Examining the images of two African countries on YouTube will take a step towardseeing how true these claims are.
For centuries, the African continent has historically and continues today to be mis-represented and stereotyped. Be it through journalism, ﬁlm or literature, a ‘processof inscription and appropriation’ by the West has often been the key means ofcreating the dominant images of Africa (Duncan and Gregory, 1999: 3). Such imagesare social constructions supported through labeling, marginalization and other tech-niques to suggest particular ways of reading or interpreting the region. For example,Africans have traditionally been represented as ‘closer to nature, more emotional,sexually uninhibited, more musical, childlike’ (Pieterse, 1992: 11). One of the commonrhetorical devices western writers have employed to create such images is surveil-lance, through which a culture is examined, and therefore ultimately controlled bythe western gaze (Spurr, 1993). Western observers employ their gaze to create anOther tied to the exercise of imperial power (Pratt, 1992; Spurr, 1993). Those viewingthis Other are above or outside of that which they observe. Their gaze, then, is an‘active instrument of construction, order and arrangement’ (Spurr, 1993: 15). West-erners’ dominance of both knowledge and image production has enabled them toexercise dominion over Africa for centuries (Mudimbe, 1988; Pieterse, 1992).Researchers suggest that the imagery created via various genres such as litera-ture or anthropological observations tends to reappear as potent journalistic stereo-types that are widely redistributed through the reach of news outlets. Repetitiveimages are echoed to the point where they become naturalized. In this way, thenews media have contributed to the tropes that we most frequently associate withthe continent (Pires, 2000). Research on news images of Africa consistently conﬁrmsthat the region is portrayed as backward and violent, with warring tribes andextreme poverty (Fair, 1993; Moeller, 1999). The end result is the images becomepermanently embedded in the public’s mind, making it difﬁcult if not impossible tointroduce new ones (Ogundimu, 1994).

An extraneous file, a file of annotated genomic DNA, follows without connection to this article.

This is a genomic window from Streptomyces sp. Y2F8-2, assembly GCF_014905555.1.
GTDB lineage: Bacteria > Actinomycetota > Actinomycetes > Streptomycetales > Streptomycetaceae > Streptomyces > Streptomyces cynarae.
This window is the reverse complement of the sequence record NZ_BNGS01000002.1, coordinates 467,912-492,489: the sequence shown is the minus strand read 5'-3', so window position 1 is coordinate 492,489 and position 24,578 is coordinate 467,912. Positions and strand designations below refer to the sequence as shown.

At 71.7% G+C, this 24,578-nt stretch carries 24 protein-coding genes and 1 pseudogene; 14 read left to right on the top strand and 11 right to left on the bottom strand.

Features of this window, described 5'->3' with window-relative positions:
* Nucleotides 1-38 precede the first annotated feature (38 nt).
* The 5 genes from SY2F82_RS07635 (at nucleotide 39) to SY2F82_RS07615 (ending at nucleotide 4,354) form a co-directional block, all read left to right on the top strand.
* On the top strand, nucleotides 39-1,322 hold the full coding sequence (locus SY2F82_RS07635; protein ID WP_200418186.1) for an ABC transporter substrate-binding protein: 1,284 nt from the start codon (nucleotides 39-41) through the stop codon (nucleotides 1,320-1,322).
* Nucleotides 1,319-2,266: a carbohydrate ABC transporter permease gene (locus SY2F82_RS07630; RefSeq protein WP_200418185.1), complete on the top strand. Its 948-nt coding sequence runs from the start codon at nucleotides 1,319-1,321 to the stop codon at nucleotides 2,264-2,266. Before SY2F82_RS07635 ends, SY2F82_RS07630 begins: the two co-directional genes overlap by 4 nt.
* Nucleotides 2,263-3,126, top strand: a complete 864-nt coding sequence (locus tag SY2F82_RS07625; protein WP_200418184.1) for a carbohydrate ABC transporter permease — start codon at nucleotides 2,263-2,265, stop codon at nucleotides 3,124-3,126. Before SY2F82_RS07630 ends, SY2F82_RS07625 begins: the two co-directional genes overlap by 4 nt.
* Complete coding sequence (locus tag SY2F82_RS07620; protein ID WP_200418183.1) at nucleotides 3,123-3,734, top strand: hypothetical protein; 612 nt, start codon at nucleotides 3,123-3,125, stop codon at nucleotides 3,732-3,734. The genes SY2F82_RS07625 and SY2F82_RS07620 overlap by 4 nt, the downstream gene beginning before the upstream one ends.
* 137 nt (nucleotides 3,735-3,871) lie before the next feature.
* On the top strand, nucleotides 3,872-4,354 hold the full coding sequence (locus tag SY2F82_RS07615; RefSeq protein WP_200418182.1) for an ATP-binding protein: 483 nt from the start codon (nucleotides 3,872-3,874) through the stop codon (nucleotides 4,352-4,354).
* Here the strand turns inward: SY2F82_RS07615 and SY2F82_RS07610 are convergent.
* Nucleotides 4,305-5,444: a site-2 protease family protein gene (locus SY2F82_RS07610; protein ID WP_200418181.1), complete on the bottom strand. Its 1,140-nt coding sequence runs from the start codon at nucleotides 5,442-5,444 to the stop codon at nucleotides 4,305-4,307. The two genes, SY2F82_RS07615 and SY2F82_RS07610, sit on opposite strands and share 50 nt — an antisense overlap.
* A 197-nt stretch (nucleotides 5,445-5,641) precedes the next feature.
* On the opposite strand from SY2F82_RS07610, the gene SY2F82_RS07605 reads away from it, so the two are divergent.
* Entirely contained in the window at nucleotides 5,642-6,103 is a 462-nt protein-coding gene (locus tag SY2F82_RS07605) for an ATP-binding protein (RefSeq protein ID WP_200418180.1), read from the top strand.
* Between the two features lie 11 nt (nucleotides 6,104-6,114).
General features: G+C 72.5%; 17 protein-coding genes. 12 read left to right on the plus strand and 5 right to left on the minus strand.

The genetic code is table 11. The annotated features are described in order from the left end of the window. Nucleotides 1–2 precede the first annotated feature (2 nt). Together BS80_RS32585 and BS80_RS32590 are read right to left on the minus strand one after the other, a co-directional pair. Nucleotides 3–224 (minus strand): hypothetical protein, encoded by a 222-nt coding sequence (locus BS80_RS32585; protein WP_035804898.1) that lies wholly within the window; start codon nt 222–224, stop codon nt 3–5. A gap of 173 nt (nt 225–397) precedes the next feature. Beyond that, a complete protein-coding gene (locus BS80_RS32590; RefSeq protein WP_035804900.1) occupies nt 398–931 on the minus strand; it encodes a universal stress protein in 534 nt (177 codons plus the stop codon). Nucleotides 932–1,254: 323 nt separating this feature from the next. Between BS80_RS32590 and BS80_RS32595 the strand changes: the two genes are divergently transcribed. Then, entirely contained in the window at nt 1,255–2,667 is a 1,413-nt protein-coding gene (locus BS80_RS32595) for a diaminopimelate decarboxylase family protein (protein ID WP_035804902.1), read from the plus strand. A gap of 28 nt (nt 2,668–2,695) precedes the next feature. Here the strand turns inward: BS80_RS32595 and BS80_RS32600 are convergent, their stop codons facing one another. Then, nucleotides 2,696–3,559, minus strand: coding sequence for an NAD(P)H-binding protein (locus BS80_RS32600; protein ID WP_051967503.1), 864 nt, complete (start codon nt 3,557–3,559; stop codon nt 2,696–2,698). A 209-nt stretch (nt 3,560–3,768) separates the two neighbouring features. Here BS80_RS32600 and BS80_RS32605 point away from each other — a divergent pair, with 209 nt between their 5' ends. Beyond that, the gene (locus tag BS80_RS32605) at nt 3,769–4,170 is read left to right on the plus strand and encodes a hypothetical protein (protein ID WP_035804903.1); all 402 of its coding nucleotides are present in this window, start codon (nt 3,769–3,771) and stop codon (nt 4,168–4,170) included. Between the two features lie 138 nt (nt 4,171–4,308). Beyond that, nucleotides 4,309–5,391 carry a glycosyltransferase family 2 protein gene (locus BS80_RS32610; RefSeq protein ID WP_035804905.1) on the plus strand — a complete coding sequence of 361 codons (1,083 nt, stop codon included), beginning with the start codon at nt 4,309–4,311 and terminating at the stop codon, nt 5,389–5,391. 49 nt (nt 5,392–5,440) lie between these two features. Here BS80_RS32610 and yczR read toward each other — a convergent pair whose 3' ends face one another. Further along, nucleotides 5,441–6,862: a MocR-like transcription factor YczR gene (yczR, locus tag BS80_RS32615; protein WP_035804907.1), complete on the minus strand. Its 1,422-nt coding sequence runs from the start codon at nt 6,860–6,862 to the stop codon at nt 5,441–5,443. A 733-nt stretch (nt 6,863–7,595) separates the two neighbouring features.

Technology and Africa
While it has long been argued that technological advances fail to contribute toimproving Africa’s image (Okigbo, 1995), more recent research suggests this situ-ation may be changing. Harding (2003), for example, argues that more recentlyAfrica has been seen differently within the West via new media formats and genresthat she believes exhibit fewer stereotypes and more open texts, resulting in a morenuanced and complex view. In addition, she argues that as new communicationtechnologies have become more widely available in Africa, Africans themselves arebetter positioned to create and distribute their own representations. This line ofthought is also embodied in what a new generation of African leaders promotes asan ‘African Renaissance’ in which the continent is seen as an emerging investmentopportunity marked by success more than disasters (Hunter-Gault, 2006). They see
THE INTERNATIONAL COMMUNICATION GAZETTE VOL. 71 NO. 5